On the surface, the new
Field Poll really wasn't bad for Hillary Clinton. Yes, her
one-time 63 point lead had shrunken to six, but it was still a lead,
and at this point the Clinton campaign reckons that it won enough
delegates in the South on Super Tuesday to hold on even if Sanders
were to continue his winning streak -- so long as their campaign
manages not to implode. And while such an implosion seems a long
shot, the Field Poll numbers do suggest grounds for one: Only 48
percent of voters polled in the nation's most populous state viewed
Clinton favorably, compared to 49 percent who looked upon her
unfavorably. Which raises the question of why Democratic Party
leaders seem resigned to allowing such an unpopular candidate to
carry their banner in November, particularly given that this a not a
one-state anomaly, but a nationwide phenomenon.
Bernie Sanders in the South Bronx March 31st 2016 by Michael Vadon
(Image by Michael Vadon) Permission Details DMCA
Clearly it is a fact that Sanders has yet to encounter the incredibly distorting campaign the Republicans will undoubtedly roll out for the final election. But then neither has Clinton. And there seems no obvious reason to think that Clinton's starting the race with a negative rating would somehow insure that her popularity would not drop even lower under a further Republican assault.
Were this a "normal" year, we might expect to see Democratic Party regulars and "smart money" backers start looking elsewhere when faced with a front runner recording the second highest unfavorable rating for a major presidential candidate since CBS News and theNew York Times started polling on the question in 1984(exceeded only by Donald Trump). But this is not a normal year. This is a year when the party establishment put all its eggs in Hillary Clinton's basket and the big money people and the party regulars feel they have nowhere else to turn. And so far as the Democratic field goes, the money guys really do have nowhere else to go, in that Sanders has built his campaign on the fact that he doesn't seek their cash.
The party leaders, on the other hand, do have the option of turning to Sanders, but it's one that they find exceedingly unpalatable. As Clinton herself said of him, "He's a relatively new Democrat, and, in fact, I'm not even sure he is one. He's running as one. So I don't know quite how to characterize him." And let's face it, Sanders, Congress's longest-serving independent, has long made no secret of his disdain for the political priorities of leading figures of both parties. He didn't enter the Democratic primaries because he was eager to hit the Jefferson-Jackson Day Dinner circuit. He did it because it's what you have to do to run a serious campaign.
For articulation of the pro-Clinton/anti-Sanders point of view, former Massachusetts Congressman Barney Frank is not a bad place to start. He calls Sanders "outrageously McCarthyite" for persistently challenging Clinton to release the text of her Wall Street speeches. Dismissing the core of the Sanders challenge, Frank says, "There was this complaint, 'Oh she had contributions from Wall Street.' So did Barack Obama. So does almost every Democrat because you can't unilaterally disarm."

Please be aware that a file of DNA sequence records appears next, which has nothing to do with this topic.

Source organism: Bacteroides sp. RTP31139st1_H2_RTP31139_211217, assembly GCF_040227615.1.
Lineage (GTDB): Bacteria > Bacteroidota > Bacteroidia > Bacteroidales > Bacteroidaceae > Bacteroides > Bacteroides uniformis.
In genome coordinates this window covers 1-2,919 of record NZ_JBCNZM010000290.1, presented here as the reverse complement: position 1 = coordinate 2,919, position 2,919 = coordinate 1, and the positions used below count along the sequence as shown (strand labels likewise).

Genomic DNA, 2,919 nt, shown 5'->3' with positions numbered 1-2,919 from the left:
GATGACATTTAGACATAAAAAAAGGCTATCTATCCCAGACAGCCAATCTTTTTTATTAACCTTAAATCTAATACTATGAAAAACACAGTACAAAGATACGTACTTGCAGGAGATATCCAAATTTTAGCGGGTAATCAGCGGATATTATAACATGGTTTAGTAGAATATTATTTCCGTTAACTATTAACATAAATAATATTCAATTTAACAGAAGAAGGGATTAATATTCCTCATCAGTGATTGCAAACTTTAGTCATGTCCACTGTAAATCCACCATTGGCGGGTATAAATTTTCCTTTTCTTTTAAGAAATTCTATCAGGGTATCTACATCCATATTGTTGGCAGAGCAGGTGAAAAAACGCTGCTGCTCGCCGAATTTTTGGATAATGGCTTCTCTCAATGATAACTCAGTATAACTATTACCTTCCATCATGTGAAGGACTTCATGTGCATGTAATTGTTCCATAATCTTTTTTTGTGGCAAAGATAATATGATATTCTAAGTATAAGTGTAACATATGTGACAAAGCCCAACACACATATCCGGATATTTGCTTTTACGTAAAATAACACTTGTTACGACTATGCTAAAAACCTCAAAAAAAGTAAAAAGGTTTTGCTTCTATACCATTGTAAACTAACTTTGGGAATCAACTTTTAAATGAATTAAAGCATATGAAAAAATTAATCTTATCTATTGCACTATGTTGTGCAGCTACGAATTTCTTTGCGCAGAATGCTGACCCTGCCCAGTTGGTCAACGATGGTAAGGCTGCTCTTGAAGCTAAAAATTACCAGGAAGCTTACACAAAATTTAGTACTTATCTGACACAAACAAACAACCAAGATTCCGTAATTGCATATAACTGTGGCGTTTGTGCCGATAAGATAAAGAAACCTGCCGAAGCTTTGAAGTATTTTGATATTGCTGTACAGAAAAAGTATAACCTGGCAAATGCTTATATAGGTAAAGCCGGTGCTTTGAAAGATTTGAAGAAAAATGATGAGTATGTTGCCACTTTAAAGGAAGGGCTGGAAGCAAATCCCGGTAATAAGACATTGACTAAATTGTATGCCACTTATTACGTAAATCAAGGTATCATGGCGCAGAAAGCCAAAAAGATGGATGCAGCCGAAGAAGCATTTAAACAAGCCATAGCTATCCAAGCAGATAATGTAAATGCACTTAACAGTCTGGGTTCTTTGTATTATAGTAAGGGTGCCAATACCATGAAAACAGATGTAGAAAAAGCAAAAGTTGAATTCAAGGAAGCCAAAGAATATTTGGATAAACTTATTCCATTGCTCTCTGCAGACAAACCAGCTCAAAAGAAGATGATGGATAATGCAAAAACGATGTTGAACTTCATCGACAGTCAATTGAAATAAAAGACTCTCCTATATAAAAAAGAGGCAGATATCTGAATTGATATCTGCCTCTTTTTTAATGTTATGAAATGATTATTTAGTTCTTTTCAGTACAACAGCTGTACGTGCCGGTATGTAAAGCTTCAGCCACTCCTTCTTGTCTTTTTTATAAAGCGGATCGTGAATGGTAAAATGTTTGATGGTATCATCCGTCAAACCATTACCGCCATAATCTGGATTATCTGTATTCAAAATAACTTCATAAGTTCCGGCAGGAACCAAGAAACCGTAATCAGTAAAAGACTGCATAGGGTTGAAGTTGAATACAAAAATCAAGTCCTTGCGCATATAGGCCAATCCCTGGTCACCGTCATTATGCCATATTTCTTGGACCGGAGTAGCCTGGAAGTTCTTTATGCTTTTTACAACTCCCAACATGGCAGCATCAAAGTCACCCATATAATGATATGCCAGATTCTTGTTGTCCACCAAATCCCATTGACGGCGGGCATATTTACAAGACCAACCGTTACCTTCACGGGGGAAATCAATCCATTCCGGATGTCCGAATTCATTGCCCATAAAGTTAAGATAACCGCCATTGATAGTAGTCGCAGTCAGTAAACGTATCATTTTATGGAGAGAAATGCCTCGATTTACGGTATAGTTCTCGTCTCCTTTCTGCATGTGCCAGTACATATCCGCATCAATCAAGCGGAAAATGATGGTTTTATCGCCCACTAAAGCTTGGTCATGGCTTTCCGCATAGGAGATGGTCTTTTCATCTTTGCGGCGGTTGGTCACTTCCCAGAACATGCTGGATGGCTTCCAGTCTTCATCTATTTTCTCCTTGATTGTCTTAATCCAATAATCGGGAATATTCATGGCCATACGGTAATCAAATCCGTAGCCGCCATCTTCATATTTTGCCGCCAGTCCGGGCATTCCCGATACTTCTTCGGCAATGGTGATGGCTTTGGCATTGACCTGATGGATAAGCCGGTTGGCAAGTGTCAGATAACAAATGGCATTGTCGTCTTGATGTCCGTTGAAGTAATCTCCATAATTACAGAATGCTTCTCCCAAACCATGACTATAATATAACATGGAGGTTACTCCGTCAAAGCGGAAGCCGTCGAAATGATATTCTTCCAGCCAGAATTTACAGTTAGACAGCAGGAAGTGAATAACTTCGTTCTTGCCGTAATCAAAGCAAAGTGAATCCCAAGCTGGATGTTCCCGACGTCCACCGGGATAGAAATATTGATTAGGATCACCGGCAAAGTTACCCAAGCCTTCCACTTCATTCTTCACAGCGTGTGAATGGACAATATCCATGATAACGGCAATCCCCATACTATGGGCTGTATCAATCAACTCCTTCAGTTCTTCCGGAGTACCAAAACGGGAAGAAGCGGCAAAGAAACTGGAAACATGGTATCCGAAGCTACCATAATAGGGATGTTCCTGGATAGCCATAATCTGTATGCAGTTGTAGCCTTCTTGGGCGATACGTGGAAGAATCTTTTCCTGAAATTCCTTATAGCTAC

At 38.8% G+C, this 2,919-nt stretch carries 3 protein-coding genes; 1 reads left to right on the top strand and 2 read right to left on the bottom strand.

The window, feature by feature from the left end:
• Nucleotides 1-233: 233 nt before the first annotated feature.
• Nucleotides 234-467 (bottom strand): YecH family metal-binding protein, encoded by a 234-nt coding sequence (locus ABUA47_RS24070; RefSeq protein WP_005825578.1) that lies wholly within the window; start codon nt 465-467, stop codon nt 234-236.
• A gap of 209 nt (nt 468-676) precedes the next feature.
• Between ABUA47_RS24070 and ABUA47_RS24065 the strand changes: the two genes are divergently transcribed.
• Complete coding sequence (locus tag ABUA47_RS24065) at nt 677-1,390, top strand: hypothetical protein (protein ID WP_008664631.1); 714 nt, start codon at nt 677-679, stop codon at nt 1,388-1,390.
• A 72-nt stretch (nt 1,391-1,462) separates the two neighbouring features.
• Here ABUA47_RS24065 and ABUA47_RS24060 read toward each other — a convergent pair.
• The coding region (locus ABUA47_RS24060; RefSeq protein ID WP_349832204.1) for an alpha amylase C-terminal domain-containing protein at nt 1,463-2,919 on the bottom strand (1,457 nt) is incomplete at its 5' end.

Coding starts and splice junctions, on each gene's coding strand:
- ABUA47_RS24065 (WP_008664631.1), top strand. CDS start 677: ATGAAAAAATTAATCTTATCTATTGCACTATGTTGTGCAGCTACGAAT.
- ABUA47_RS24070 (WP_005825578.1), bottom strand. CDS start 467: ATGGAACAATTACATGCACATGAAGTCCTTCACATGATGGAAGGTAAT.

Now, Sanders may win and he may lose; you might agree with Sanders or you might disagree with him; but if there's one thing the Sanders campaign would seem to have clearly demonstrated -- as it surpasses Clinton's fundraising via millions of under-$30 donations -- it's that the rule of big money in politics can be broken -- now. However, as the consistent age disparity in the Sanders/Clinton vote shows, the longer you've lived with the old system, the harder it can be to recognize the fact that a new one has been born.
Still, if there's one thing you expect political veterans to be able to do, it's read polls. But to be fair, they're clearly not the only ones not paying them any heed -- exit pollsters have found that, among voters who said that the ability to win in November was their main interest in choosing a candidate, in 19 out of 20 states a majority supported Clinton; Sanders broke even among this group only in Vermont, his home state.
Does the fact that Sanders is currently more popular than Clinton prove that he would ultimately fare better than she? Of course not. One long-time Clinton supporter stated his concern quite frankly: "My lingering fear is that, given a choice between a "socialist" and a "fascist," Americans will vote more for the latter. I sure would like to be proven wrong, but the risk is too great."
A Sacramento Bee opinion writer cautions that in a November election campaign the luster might come off the Sanders campaign when it was forced to produce more detail about "his trillion-dollar, five-year infrastructure program and what his health-care system overhaul would entail," along with his proposed "tax on Wall Street transactions by investment houses, hedge funds and other speculators -- a tough sell to a Congress reluctant to support any tax increases."
But really, could the nation be any better served than to have a presidential election actually contested on these questions? Will some of Sanders's proposals require greater depth and articulation? Absolutely. Will some of them have to be revised? Quite possibly. But the severity of our growing income and wealth disparities, the worldwide environmental crisis, and our out-of-control foreign policy would seem to demand that we not kick the big questions down the road for another four or eight years. We have nothing to fear from a national debate on the issues Sanders raises. And we have a world to gain.